DVD Review: ‘Kore-eda Hirokazu Collection’

3 minutes




With Kore-eda Hirokazu’s recently released I Wish (Kiseki, 2011) garnering glowing critical acclaim on these shores, the four films featured in Matchbox Films’ Kore-eda Hirokazu Collection represent the entry point into this masterful Japanese directors unique and distinct approach to cinema. Over the years, Kore-eda has established himself as one of Japan’s most distinct and unique auteurs, with his seamless blend of nuanced, naturalistic performances with high concept fictional narratives. The earliest film in this collection, After Life (1998), is arguably the most representative of Kore-eda’s style and thematic concerns.

Set in a half-way station between the mortal world and afterlife, the recently deceased are offered guides to help them to appraise the merits of their lives, and are asked to focus on one specific and defining memory. This one moment of pure joy is to be recreated and remade as a short film to be replayed for eternity. Kore-eda is less concerned here with this fantastical and ethereal element of this premise, and instead keeps the film focused firmly on the ground. More importantly still, After Life represents Kore-eda’s personal take on the very nature and purpose of cinema itself, the premise is a merely a prelude for a masterful engagement with the ‘myth of total cinema’.

The characters in After Life can come to terms with the end of their respective physical existence, but it is the fear of what André Bazin called the “second spiritual death” that requires careful negotiation and guidance. It is through the short filmed vignettes of existence that life is affirmed and captured, be it a leisurely summer afternoon on a tram or the exhilaration of a rollercoaster ride. It is through the language of film that the nature of humanity can be rendered and recorded, and more significantly it will then be remembered, they will not be forgotten. Kore-eda offers a profound, thoughtful and highbrow concept and effortlessly presents this as a humorous, touching and engaging character study.

Nobody Knows (2004) and Still Walking (2008) follow closely in both the visual style and thematic preoccupations established in After Life, affirming the auteur credentials of Kore-eda. Both films retain a focus on the intimate study of characters in carefully constructed contexts. The award-winning Nobody Knows features remarkable performances from the non-professional child actors, and represents the clearest indication of the influence on Kore-eda of Italian neo-realism. Still Walking, meanwhile, foregrounds the director’s thematic interest in mortality and memory, centring on a families anniversary meeting to commemorate the death of much loved family member.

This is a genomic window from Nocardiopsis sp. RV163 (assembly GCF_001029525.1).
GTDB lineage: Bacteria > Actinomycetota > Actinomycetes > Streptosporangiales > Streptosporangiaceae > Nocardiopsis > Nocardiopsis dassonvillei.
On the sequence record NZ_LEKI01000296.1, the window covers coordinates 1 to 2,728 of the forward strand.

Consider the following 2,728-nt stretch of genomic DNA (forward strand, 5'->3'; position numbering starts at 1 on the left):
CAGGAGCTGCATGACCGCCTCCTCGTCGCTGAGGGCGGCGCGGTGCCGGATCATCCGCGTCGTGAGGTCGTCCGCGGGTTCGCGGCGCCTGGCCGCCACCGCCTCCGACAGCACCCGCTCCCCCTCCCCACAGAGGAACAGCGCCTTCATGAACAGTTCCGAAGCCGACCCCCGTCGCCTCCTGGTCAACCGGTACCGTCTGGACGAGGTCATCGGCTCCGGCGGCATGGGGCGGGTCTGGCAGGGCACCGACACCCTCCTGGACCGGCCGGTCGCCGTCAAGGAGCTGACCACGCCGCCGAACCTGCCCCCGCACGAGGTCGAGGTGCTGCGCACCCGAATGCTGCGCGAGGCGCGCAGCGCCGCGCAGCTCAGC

The final film in this box set, Air Doll (2009), is a slight disappointment given the quality and consistency of Kore-eda’s output. The fantastical premise is once again front and centre, as a life size air doll, the companion of a lonely detached man, quite literally comes to life. Her innocent and naive world view recalls the child centred perspective in Nobody Knows, whilst the highly artificial concept brings to mind After Life. Whilst touching, and at times thought-provoking, the emotional resonance is somewhat lackingYet, to suggest that Air Doll fails to reach the lofty heights of the previous films seems somewhat disingenuous, an uncharitable criticism given the remarkable momentum and consistency of the films presented in this outstanding collection.

To order your copy of the Kore-eda Hirokazu Collection, simply follow this link. 

Spencer Murphy

Founded in 2010, CineVue’s team of passionate cinéastes are working to bring you reviews of the latest cinema releases, as well as features, interviews and international film festival coverage.


As an independent film site, our aim is to highlight and champion some of the more diverse and lesser-known releases from the world of cinema.

Designed with WordPress